- Beat jet lag
- Defeat the winter blues (Seasonal Affective Disorder)
- Or, like I do - to combat the urge to sleep at 8pm because it's December and the sun went down before 5pm.
The HumanCharger looks like an iPod and comes with special headphones that are actually LED lights.
So How Does It Work?
HumanCharger says it best:
"Recent discoveries have shown that the surface of the brain has photosensitive receptors, much like those located in the retina of the eye.
These photosensitive receptors can be accessed by light flowing through the ear canal.
The HumanCharger® bright light therapy device does just that. It channels light directly to the light sensitive regions of the brain via the ears using their advanced LEDSet earbuds."
The unit is incredibly simple to use. It has a single button to turn it on and it runs for a 12 minute cycle. Best of all, you can do it while you meditate, cook, run, work, ride the train...whatever.
Use Their App For Jet Lag
The HumanCharger app is brilliantly designed to tell you exactly when to use the unit to beat jet lag on your flights.
All you have to do is enter your flight info and the App tells you when to use use the unit - you don't have to do any calculating!
Here's a screenshot from my NYC - Moscow flight: The app says to use the unit twice in the morning prior to take off, then if we scroll to the right (not in the image) it directs me to use the unit every hour, on the hour when I land in Moscow at 10:30am the next day.
How I'm using it:
I was recently in Finland where it was dark by 3:30 in the afternoon. That really messed up my circadian rhythm!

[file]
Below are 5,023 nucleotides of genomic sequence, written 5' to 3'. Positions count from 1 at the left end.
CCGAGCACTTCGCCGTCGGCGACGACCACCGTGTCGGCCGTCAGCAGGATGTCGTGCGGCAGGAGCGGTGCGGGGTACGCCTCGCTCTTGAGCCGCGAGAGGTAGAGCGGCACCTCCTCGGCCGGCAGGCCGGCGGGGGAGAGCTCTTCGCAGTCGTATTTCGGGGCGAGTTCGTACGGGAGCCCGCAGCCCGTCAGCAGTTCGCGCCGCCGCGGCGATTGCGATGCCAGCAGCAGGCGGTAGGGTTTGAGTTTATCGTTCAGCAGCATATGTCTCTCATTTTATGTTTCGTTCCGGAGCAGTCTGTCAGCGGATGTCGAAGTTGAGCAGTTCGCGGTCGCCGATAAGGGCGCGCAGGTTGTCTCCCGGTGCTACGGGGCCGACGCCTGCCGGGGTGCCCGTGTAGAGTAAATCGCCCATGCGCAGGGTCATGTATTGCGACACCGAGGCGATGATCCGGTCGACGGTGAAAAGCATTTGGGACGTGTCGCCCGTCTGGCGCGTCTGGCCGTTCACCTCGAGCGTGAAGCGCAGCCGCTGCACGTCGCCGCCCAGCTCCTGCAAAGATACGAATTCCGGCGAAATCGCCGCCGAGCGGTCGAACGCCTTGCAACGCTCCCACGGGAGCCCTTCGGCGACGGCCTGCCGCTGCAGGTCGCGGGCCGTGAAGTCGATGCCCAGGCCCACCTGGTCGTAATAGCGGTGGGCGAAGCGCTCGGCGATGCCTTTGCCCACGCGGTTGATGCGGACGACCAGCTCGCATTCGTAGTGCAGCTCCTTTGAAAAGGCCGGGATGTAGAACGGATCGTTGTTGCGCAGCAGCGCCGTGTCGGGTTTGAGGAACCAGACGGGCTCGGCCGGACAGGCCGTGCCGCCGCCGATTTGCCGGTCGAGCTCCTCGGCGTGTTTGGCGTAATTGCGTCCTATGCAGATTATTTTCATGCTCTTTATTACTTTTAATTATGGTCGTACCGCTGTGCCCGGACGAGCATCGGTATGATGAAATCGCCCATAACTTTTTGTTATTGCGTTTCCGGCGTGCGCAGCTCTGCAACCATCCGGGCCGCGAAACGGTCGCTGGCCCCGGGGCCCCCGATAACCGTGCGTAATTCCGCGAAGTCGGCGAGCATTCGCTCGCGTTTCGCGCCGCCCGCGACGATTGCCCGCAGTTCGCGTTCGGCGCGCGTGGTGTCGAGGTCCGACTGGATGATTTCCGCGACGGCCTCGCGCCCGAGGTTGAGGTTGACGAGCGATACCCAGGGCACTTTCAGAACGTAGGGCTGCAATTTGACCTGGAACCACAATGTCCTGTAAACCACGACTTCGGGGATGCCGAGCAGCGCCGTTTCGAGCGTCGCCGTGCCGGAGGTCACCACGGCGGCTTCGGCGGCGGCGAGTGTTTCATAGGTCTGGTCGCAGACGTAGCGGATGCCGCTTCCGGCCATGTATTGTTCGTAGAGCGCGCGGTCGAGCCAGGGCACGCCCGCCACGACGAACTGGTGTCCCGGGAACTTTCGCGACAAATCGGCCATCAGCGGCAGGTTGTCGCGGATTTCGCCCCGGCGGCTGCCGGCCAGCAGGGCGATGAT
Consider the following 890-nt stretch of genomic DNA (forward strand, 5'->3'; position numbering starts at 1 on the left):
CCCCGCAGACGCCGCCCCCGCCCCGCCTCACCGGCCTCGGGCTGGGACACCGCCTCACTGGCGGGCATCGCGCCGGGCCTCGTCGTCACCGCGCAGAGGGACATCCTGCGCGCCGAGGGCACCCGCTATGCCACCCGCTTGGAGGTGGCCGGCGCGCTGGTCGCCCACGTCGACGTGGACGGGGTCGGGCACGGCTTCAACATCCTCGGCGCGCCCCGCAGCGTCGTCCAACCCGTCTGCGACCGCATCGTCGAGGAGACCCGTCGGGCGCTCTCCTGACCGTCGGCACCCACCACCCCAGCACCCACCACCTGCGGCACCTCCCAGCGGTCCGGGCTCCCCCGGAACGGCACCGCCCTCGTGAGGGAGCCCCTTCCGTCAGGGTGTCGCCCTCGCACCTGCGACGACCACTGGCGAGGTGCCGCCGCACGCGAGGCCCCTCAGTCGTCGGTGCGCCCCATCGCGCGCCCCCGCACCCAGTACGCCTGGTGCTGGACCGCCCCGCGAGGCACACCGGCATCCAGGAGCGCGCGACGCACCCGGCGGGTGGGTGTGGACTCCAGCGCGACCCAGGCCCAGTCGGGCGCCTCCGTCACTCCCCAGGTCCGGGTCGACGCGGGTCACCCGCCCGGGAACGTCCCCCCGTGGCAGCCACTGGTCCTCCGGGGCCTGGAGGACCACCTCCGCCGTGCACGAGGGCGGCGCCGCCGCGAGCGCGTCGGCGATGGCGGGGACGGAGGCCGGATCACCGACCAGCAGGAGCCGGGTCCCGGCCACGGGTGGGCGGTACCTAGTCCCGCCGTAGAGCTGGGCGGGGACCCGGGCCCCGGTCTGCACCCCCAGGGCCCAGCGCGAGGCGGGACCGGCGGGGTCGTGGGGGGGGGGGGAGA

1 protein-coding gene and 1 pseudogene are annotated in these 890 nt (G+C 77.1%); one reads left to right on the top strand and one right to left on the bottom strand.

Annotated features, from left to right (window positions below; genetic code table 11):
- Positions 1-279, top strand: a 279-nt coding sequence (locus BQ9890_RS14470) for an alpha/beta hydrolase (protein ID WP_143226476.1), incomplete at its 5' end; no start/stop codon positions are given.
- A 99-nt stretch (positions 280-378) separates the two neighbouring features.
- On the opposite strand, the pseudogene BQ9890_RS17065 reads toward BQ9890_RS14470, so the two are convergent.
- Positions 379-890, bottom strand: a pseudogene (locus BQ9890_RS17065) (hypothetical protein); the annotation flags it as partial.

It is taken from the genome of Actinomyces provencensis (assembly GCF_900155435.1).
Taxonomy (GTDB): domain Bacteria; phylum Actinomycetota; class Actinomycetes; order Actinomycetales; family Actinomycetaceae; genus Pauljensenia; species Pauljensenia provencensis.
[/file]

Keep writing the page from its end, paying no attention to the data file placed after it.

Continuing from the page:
That experience gave me the idea to use the HumanCharger daily between 4-5pm at the computer to "delay" my body's natural winding down.
This has worked surprisingly well.
With a single 12-minute session on the HumanCharger, I stay alert and productive for several more hours and can wind down when I normally do in the summer hours.
My sleep is great (I'm tracking it) and my mood + energy levels are where I want them to be.
Truthfully, I've always slowed down in the winter months - maybe it's the holidays, maybe it's the cold, maybe it's the lack of sunshine.
So far, the HumanCharger has shown promise as a tool to prevent the darkness-related slow down that comes with the winter months.
Fasting and/or Ketosis
Sitting stationary for many hours at a time is never good for circulation. Add pressure and altitude to the equation and we’ve got a recipe for all sorts of disruption to our homeostasis.
Poor circulation means reduced oxygen and nutrient delivery to every cell in our body. Other potential circulation issues include edema and swelling, aches and pains, even potential for blood clots – especially in the legs and feet.
Here’s how you can get around it:
- Compression/Circulation Socks: You can find these at most outdoor or running stores (Dick’s, Sports Authority, etc).
- Compression Pants: Wear these under your jeans, sweats, or whatever normal pants you travel in. Although there are numerous brands from which to choose, at the time of this writing, our favorite is Virus. Check them out HERE.
One serious component of jet-lag is the disruption of sleep. The better quality sleep we get on the plane, the better we feel – and perform – when we arrive at our destination. Short of buying a high-price ticket for a luxury flight with a full bed, there isn’t much we can do about the space or seats on a plane. Fortunately, there are several “hacks” we can use to increase our chances of getting to sleep and improving the quality of that sleep.